git merge command to combine the changes made to two repository branches. If we view the repository’s commit history after a merging operation, it will be confusing to follow with the interleaving commits from the two branches.
What if we want to make the commit history of our project easier to follow by making the history of the merging branch align linearly with the other one? This is where
git rebase steps in.
In a few words, the responsibility of the rebase command is changing the base commit of a branch. Let’s discuss what this exactly means with an example.
Let’s say you have two branches in your repository: main and feature. After creating the feature branch, your team has added commits to both these branches. But now, you want to merge the feature branch into the main branch before release. At this point, you can run
git rebase on your feature branch before merging it using
git merge. It changes the base of the feature branch to the last commit in your master branch like the following image shows.
The rebase command gives your feature branch a linearly compatible history with the master branch, unlike before. Now, if you run
git merge, the commit history of the master branch will be less confusing and easier to follow.
Using this command is quite simple. First, check out the branch you want to rebase. Then run this.
git rebase <base-branch-name>
git rebase is a command you should use with caution because it rewrites the history of a branch. You can lose helpful information stored in the branch history during the process. It can also have a negative impact if you’re working on a branch with many contributors. So, it’s best to limit the usage to personal branches unless you’re 100% on the same page with all your team members.
Easily Select Files to Commit with git add -p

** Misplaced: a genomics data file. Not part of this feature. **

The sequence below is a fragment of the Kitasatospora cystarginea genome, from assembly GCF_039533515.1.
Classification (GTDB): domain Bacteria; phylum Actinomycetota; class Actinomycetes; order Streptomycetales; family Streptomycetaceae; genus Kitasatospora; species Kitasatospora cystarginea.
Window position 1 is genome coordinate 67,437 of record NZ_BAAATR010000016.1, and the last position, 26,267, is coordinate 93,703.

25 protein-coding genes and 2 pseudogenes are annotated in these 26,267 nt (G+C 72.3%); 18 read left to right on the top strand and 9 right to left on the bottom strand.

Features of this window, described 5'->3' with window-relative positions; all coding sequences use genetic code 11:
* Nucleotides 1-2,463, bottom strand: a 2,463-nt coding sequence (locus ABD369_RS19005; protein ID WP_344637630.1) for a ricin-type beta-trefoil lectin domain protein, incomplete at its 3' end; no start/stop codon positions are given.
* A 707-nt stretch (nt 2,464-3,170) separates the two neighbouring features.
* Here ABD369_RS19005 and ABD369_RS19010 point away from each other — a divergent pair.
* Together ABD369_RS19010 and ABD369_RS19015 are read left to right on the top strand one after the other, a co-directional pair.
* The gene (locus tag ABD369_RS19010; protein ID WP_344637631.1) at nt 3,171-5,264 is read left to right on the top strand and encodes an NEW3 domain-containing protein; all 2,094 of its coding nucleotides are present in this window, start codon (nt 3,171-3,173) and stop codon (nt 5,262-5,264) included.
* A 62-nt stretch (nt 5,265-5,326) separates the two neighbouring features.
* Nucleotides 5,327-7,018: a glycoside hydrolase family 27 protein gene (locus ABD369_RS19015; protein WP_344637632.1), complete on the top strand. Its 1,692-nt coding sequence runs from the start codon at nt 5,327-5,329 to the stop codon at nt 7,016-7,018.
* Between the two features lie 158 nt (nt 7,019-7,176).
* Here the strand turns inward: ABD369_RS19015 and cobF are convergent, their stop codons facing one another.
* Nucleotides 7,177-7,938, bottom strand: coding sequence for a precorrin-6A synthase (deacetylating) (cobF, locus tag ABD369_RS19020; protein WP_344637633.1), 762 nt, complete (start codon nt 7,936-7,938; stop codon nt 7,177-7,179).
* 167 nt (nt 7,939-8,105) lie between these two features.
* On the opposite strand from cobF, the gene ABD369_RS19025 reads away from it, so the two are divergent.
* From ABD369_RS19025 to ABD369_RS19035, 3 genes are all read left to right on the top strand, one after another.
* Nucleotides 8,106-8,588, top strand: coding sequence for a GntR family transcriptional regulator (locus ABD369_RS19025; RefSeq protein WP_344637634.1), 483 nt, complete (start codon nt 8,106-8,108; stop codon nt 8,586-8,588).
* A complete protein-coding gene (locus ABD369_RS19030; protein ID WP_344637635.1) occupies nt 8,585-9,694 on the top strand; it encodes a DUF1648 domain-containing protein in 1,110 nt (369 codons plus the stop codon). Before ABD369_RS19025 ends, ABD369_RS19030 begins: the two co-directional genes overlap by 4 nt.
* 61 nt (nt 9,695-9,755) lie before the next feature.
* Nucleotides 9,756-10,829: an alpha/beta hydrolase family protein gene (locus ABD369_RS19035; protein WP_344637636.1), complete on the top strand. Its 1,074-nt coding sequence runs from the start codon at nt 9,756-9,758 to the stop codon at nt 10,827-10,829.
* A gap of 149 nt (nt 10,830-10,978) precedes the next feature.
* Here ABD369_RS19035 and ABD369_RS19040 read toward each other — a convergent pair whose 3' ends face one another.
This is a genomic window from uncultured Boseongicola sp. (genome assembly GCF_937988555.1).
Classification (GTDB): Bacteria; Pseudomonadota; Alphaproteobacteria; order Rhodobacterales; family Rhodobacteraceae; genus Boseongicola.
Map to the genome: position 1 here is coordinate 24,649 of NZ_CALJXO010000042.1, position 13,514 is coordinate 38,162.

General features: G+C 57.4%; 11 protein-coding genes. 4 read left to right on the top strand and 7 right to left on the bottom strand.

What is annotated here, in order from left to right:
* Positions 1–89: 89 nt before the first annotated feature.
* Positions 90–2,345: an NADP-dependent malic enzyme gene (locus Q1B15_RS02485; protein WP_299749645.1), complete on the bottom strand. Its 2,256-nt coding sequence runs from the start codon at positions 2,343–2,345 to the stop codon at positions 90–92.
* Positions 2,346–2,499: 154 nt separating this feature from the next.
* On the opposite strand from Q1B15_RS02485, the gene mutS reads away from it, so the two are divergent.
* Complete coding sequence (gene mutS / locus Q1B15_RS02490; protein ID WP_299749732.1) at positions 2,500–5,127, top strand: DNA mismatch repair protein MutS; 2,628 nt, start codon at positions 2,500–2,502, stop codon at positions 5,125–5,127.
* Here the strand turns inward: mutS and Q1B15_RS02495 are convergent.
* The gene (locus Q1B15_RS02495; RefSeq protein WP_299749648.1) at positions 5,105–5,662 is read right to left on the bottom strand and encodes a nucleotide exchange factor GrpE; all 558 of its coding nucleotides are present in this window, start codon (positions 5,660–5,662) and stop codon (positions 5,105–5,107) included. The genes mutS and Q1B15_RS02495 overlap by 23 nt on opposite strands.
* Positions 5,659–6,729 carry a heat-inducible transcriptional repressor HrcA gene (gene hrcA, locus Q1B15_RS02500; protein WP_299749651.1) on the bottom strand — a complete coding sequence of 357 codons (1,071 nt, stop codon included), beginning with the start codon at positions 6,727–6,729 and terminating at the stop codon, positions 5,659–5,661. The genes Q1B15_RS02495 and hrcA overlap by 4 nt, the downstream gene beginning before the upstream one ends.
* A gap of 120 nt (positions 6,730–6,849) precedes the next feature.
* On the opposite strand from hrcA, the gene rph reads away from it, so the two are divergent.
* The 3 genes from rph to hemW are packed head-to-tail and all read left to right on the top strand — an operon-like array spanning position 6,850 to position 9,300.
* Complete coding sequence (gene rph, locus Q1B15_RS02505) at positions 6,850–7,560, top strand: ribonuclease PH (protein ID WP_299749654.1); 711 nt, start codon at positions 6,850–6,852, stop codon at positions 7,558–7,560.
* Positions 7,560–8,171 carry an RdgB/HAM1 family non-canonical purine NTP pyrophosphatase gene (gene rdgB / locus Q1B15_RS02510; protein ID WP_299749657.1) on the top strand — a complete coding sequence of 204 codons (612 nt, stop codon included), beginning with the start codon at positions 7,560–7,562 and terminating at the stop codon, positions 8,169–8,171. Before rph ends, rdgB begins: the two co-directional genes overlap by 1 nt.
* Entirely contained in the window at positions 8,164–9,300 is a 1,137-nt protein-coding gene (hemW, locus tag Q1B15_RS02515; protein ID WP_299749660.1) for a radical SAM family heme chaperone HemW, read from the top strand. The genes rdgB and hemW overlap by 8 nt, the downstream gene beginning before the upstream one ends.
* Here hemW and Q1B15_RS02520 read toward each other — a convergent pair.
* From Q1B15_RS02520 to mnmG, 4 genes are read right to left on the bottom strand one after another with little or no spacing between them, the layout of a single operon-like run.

git add command is one of the essential steps in the Git workflow. It stages the files in the project directory that need to be committed. We use different versions of this command depending on the particular occasion.
git add <file-path>to stage files in a specific path.
git add .to stage modified and new files.
But if you want to review the changes in each file part by part (as patches) before deciding whether to stage them or not, you can use the
git add -p command. It displays the changes made to a file as several hunks and prompts you to select whether to stage each one or not.
Here are the selections Git provides for each hunk. You should type the respective letter when prompted to confirm your decision.
- y: stage this hunk
- n: do not stage this hunk
- q: quit; do not stage this hunk or any of the remaining ones
- a: stage this hunk and all later hunks in the file
- d: do not stage this hunk or any of the later hunks in the file
- e: manually edit the current hunk
Change Your Last Commit Message with git commit –amend
How many times do you find yourself wanting to change your last commit because you made a mistake or forgot to add something important?
git commit --amend allows you to do exactly that.
With this command, you can change your last commit message or combine the currently staged changes with the previous commit without creating an entirely new commit. This step doesn’t just alter the previous commit; it replaces the commit with a wholly new one.
Let’s see how to use this command for amending commits.
If you want to change the message:
git commit --amend -m <commit message>
If you want to combine the staged changes, first add the modified files using
git add. Then amend the last commit like this:
git commit --amend --no-edit
If you had already pushed the last commit to a remote repository, you’d have to use the
git push --force-with-lease command for pushing the modified commit.
Again, since this amending operation alters the commit history, you should be careful about when and where you use it.
In this post, we introduced five advanced Git concepts and commands you can use for efficient version control. However, what we discussed here are only a few impressive commands Git offers to developers. But we hope that they’ll come in handy when you run into similar problems like those we discussed here.
If you have any favorite Git commands that make your life easier, don’t forget to share them in the comment section below. Thank you for reading!